paintings in gold frames in the Whistler to Cassatt exhibition

Behind the Scenes of Whistler to Cassatt

A first-of-its kind exhibition 10 years in the making

Whistler to Cassatt brings to the fore the richly braided story of American and French creative discourse—and how it shaped the past and present of painting in America. The exhibition weaves a combination of themes to underscore the allure of Paris for American artists of the time and the intersections of global influences that continue to reverberate in today’s American culture.

Reading David McCullough’s The Greater Journey: Americans in Paris was a timely revelation, as was the voluminous scholarship on such topics as American artists who trained in private Parisian ateliers and the École des Beaux-Arts (such as Whistler, Sargent, and Mary Cassatt), American women artists (such as Elizabeth Jane Gardner, Cecilia Beaux, Elizabeth Nourse, and Lilla Cabot Perry), and the African American artist Henry Ossawa Tanner. The exhibition narrative grew commensurately richer as my research expanded.

Fortunately, I was assisted by Curatorial Research Assistant Alisa Robin, who maintained a running dialogue in person, by email, and through phone calls that provided invaluable data prior to my discussions with curatorial colleagues. And while all these conversations were happening, I worked hand in hand with Kati Woock, then-Managing Editor of the museum’s publications department, on the second component of creating an exhibition: editing the accompanying exhibition catalog. This involved writing a proposal to Yale University Press to co-publish the book, communicating closely with authors Emmanuelle Brugerolles, Suzanne Singletary, Randall C. Griffin, Susan J. Rawles, and Benjamin W. Colman; working with Renée B. Miller, the DAM’s Manager of Rights & Reproductions, on image rights; and coordinating the production and design respectively with Mary Mayer and Eileen Boxer.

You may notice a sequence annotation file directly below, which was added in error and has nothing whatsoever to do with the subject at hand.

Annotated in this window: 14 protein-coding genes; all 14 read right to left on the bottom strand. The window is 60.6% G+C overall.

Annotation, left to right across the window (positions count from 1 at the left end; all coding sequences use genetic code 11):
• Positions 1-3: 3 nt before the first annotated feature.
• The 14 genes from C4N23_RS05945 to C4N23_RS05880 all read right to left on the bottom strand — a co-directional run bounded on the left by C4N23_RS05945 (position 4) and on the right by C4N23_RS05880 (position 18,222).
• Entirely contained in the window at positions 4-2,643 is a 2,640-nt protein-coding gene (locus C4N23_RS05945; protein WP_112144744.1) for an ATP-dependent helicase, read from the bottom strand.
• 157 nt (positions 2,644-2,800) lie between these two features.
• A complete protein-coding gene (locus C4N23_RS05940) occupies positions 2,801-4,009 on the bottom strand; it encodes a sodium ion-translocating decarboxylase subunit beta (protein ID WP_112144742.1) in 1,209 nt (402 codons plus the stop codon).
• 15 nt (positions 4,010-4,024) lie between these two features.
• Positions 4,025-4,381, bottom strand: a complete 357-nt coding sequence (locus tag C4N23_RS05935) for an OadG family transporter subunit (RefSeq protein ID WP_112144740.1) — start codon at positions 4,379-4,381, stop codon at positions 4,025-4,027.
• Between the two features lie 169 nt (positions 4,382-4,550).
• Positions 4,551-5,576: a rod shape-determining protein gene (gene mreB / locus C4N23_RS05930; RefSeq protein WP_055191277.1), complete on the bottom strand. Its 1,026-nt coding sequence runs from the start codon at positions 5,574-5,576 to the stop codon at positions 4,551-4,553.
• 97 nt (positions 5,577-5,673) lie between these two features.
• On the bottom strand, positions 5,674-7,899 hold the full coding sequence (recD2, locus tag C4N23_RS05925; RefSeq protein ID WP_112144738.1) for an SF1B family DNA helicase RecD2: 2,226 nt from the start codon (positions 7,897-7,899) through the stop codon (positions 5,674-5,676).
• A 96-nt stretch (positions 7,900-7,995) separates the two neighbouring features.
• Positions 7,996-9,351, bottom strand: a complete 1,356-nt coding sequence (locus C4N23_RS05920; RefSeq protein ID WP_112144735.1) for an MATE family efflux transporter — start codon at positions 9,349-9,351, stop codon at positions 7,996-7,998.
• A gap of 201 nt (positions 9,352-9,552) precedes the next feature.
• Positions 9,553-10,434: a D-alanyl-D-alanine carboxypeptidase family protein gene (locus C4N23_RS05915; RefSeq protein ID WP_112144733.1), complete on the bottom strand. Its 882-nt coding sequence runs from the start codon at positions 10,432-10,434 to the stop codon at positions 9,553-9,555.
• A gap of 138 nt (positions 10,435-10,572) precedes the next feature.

Then there is perhaps the third and most crucial component of creating the exhibition, which is implementing the fruits of this research and scholarship into a compelling narrative and engaging experience. Visitors to this exhibition received the benefit of the creative contributions of Interpretative Specialists Melora McDermott and Ann Lambson, Exhibition Coordinators Emily Atwool and Emily Willkom, Registrars Sarah Cucinella-McDaniel and Caitlin Rumery, and the exhibition and graphic design firm Ramble. The many staff members who serve in the exhibitions, communications, marketing, conservation, and development departments, among others, also helped to make Whistler to Cassatt special. I hope you enjoy seeing the show as much as I enjoyed working on it!